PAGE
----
I’m resting up, after the glorious tornado that was the Reba Place Church 50th Anniversary Celebration.
I served as point man for the tech and A/V portions of the program, which ran Friday night and all day Saturday, culminating with a music, dance, and multimedia extravaganza on Saturday night. In the absence of a stage manager, I ended up filling that role too: keeping the machinery oiled and all parties on one page. Though it all came out fine, it was hard for me personally, as I must begrudgingly admit I do not bear the weight of such wide-ranging responsibilities very comfortably–especially the tedious tech itself. To paraphrase a Mark Heard song, covered admirably by Buddy Miller, “I worry too much.”
As for the event itself, I think generally the people attending considered it a success, a chance to celebrate the past and take stock of the present. Yet it was very hard to accurately tell the complex story of this officially Mennonite, recently Emergent, evangelical-leaning, communal hippie-influenced, racially reconciling, ecumenical and oft-conflicted congregation (originally a small house church and Voluntary Service unit on a street called Reba Place).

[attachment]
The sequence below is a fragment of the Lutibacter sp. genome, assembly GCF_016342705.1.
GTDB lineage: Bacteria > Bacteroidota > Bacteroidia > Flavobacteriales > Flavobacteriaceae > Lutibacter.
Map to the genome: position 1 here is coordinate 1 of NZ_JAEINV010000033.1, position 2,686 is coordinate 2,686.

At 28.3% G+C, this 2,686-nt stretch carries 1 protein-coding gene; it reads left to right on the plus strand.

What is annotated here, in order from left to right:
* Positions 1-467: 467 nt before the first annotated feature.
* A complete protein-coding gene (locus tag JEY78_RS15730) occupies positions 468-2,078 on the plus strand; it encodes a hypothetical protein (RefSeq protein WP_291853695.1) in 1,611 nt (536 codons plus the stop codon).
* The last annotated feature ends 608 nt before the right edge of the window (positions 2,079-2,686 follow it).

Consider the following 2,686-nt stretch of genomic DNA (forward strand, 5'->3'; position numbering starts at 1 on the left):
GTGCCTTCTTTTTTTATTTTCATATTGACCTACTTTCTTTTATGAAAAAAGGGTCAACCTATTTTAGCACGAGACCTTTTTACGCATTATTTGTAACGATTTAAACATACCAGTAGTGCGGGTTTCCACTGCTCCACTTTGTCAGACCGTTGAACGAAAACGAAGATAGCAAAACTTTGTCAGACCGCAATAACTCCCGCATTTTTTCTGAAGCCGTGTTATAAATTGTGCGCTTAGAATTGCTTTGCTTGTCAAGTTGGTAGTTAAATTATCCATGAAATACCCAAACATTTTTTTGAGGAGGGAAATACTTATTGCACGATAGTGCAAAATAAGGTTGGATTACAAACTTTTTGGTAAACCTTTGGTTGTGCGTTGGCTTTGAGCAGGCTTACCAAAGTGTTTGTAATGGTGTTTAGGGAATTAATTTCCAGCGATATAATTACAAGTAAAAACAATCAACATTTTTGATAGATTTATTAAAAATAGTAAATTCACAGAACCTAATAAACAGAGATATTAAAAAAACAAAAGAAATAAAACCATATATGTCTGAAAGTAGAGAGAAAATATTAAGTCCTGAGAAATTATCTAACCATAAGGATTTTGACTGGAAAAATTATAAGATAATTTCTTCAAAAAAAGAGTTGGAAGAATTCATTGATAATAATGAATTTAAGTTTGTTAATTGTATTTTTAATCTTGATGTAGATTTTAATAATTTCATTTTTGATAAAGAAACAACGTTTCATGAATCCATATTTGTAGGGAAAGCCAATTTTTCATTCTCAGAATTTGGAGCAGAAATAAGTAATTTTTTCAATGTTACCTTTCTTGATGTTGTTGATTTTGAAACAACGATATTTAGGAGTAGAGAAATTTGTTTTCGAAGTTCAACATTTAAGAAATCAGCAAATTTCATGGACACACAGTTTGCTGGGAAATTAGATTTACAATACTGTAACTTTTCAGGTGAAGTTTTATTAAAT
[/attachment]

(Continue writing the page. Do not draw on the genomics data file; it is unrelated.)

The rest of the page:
With such widely divergent people and priorities over the years, many times it seemed the only things we could agree on –in our theology, social teaching, discipleship models and worship practices– was that Jesus is good for the world, singing is good for the soul, and food is good for the body (and also the Body… nothing like a few thousand potlucks to create an intimate community life). After that, the workings of this influential institution have been all over the map: from Old Mennonite to mainline Protestant to pentecostal to megachurch charismatic to Catholic & Episcopal, plus a lot in-between. We were at turns both radically liberal and biblically and socially conservative… yet all unified somehow by the love of Christ.
In other words, it’s one of the biggest, floppiest tents ever!
Tomorrow: I name names…